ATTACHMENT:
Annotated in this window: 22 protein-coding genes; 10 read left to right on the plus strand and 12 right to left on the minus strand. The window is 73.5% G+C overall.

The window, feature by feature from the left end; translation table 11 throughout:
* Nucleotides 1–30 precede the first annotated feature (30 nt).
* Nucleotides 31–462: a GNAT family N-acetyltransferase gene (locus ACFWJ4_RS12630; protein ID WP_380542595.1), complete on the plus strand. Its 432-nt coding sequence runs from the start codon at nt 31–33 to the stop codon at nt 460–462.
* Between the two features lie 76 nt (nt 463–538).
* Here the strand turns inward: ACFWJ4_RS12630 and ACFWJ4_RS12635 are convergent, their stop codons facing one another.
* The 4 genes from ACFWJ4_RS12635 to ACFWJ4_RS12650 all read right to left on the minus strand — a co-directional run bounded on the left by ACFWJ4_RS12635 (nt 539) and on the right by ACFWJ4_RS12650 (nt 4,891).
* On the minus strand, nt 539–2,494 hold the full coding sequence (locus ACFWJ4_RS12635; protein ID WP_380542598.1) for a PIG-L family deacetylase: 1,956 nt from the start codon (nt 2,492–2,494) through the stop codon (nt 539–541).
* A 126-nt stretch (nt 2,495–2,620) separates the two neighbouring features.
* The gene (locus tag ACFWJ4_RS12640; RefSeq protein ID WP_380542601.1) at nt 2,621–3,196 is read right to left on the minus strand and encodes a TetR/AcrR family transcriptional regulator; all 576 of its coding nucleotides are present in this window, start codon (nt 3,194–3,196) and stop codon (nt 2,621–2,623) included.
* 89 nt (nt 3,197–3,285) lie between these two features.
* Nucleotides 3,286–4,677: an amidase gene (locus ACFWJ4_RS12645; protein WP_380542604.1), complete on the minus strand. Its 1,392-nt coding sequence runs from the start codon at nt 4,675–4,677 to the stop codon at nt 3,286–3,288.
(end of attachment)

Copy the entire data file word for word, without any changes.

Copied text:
Annotated in this window: 22 protein-coding genes; 10 read left to right on the plus strand and 12 right to left on the minus strand. The window is 73.5% G+C overall.

The window, feature by feature from the left end; translation table 11 throughout:
* Nucleotides 1–30 precede the first annotated feature (30 nt).
* Nucleotides 31–462: a GNAT family N-acetyltransferase gene (locus ACFWJ4_RS12630; protein ID WP_380542595.1), complete on the plus strand. Its 432-nt coding sequence runs from the start codon at nt 31–33 to the stop codon at nt 460–462.
* Between the two features lie 76 nt (nt 463–538).
* Here the strand turns inward: ACFWJ4_RS12630 and ACFWJ4_RS12635 are convergent, their stop codons facing one another.
* The 4 genes from ACFWJ4_RS12635 to ACFWJ4_RS12650 all read right to left on the minus strand — a co-directional run bounded on the left by ACFWJ4_RS12635 (nt 539) and on the right by ACFWJ4_RS12650 (nt 4,891).
* On the minus strand, nt 539–2,494 hold the full coding sequence (locus ACFWJ4_RS12635; protein ID WP_380542598.1) for a PIG-L family deacetylase: 1,956 nt from the start codon (nt 2,492–2,494) through the stop codon (nt 539–541).
* A 126-nt stretch (nt 2,495–2,620) separates the two neighbouring features.
* The gene (locus tag ACFWJ4_RS12640; RefSeq protein ID WP_380542601.1) at nt 2,621–3,196 is read right to left on the minus strand and encodes a TetR/AcrR family transcriptional regulator; all 576 of its coding nucleotides are present in this window, start codon (nt 3,194–3,196) and stop codon (nt 2,621–2,623) included.
* 89 nt (nt 3,197–3,285) lie between these two features.
* Nucleotides 3,286–4,677: an amidase gene (locus ACFWJ4_RS12645; protein WP_380542604.1), complete on the minus strand. Its 1,392-nt coding sequence runs from the start codon at nt 4,675–4,677 to the stop codon at nt 3,286–3,288.